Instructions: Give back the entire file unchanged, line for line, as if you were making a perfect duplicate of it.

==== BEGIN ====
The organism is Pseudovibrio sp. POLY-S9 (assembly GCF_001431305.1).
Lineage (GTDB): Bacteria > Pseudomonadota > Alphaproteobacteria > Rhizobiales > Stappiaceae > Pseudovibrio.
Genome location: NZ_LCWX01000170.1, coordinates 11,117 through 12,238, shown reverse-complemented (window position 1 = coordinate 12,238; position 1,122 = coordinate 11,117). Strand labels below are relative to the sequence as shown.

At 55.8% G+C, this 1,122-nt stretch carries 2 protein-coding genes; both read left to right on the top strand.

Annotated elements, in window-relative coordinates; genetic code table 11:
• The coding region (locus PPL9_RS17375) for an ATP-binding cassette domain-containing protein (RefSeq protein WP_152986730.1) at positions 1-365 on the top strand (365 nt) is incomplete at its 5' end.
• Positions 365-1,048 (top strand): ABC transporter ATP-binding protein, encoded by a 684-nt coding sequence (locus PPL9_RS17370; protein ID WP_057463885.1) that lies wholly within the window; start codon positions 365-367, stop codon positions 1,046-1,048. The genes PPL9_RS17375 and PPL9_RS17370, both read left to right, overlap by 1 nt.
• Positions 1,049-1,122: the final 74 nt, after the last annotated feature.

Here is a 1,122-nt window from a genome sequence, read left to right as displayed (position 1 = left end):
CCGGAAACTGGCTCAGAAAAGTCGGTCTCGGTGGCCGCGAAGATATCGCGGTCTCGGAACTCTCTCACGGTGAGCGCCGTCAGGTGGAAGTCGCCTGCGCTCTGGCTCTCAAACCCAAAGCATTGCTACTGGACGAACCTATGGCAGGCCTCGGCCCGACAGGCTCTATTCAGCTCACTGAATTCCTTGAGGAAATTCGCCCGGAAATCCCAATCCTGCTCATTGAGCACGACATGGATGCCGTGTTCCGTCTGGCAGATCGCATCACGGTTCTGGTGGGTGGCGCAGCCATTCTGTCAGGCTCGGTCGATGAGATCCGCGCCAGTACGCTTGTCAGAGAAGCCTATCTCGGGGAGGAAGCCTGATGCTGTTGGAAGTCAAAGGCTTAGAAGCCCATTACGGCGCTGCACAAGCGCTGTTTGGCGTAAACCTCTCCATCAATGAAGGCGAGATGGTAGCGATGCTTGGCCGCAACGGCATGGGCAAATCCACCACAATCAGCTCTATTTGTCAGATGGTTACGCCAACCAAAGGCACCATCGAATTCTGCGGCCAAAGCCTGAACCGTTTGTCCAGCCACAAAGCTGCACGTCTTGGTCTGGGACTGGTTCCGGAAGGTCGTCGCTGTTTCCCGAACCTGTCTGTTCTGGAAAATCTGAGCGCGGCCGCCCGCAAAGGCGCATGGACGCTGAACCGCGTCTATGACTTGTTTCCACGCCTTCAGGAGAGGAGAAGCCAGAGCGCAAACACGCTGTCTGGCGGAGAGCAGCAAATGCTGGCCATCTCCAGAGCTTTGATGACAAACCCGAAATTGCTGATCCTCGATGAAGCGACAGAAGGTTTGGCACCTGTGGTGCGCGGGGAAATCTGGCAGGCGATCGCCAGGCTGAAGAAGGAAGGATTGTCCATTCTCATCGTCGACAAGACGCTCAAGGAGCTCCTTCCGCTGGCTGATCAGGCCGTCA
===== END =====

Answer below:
The organism is Pseudovibrio sp. POLY-S9 (assembly GCF_001431305.1).
Lineage (GTDB): Bacteria > Pseudomonadota > Alphaproteobacteria > Rhizobiales > Stappiaceae > Pseudovibrio.
Genome location: NZ_LCWX01000170.1, coordinates 11,117 through 12,238, shown reverse-complemented (window position 1 = coordinate 12,238; position 1,122 = coordinate 11,117). Strand labels below are relative to the sequence as shown.

At 55.8% G+C, this 1,122-nt stretch carries 2 protein-coding genes; both read left to right on the top strand.

Annotated elements, in window-relative coordinates; genetic code table 11:
• The coding region (locus PPL9_RS17375) for an ATP-binding cassette domain-containing protein (RefSeq protein WP_152986730.1) at positions 1-365 on the top strand (365 nt) is incomplete at its 5' end.
• Positions 365-1,048 (top strand): ABC transporter ATP-binding protein, encoded by a 684-nt coding sequence (locus PPL9_RS17370; protein ID WP_057463885.1) that lies wholly within the window; start codon positions 365-367, stop codon positions 1,046-1,048. The genes PPL9_RS17375 and PPL9_RS17370, both read left to right, overlap by 1 nt.
• Positions 1,049-1,122: the final 74 nt, after the last annotated feature.

Here is a 1,122-nt window from a genome sequence, read left to right as displayed (position 1 = left end):
CCGGAAACTGGCTCAGAAAAGTCGGTCTCGGTGGCCGCGAAGATATCGCGGTCTCGGAACTCTCTCACGGTGAGCGCCGTCAGGTGGAAGTCGCCTGCGCTCTGGCTCTCAAACCCAAAGCATTGCTACTGGACGAACCTATGGCAGGCCTCGGCCCGACAGGCTCTATTCAGCTCACTGAATTCCTTGAGGAAATTCGCCCGGAAATCCCAATCCTGCTCATTGAGCACGACATGGATGCCGTGTTCCGTCTGGCAGATCGCATCACGGTTCTGGTGGGTGGCGCAGCCATTCTGTCAGGCTCGGTCGATGAGATCCGCGCCAGTACGCTTGTCAGAGAAGCCTATCTCGGGGAGGAAGCCTGATGCTGTTGGAAGTCAAAGGCTTAGAAGCCCATTACGGCGCTGCACAAGCGCTGTTTGGCGTAAACCTCTCCATCAATGAAGGCGAGATGGTAGCGATGCTTGGCCGCAACGGCATGGGCAAATCCACCACAATCAGCTCTATTTGTCAGATGGTTACGCCAACCAAAGGCACCATCGAATTCTGCGGCCAAAGCCTGAACCGTTTGTCCAGCCACAAAGCTGCACGTCTTGGTCTGGGACTGGTTCCGGAAGGTCGTCGCTGTTTCCCGAACCTGTCTGTTCTGGAAAATCTGAGCGCGGCCGCCCGCAAAGGCGCATGGACGCTGAACCGCGTCTATGACTTGTTTCCACGCCTTCAGGAGAGGAGAAGCCAGAGCGCAAACACGCTGTCTGGCGGAGAGCAGCAAATGCTGGCCATCTCCAGAGCTTTGATGACAAACCCGAAATTGCTGATCCTCGATGAAGCGACAGAAGGTTTGGCACCTGTGGTGCGCGGGGAAATCTGGCAGGCGATCGCCAGGCTGAAGAAGGAAGGATTGTCCATTCTCATCGTCGACAAGACGCTCAAGGAGCTCCTTCCGCTGGCTGATCAGGCCGTCA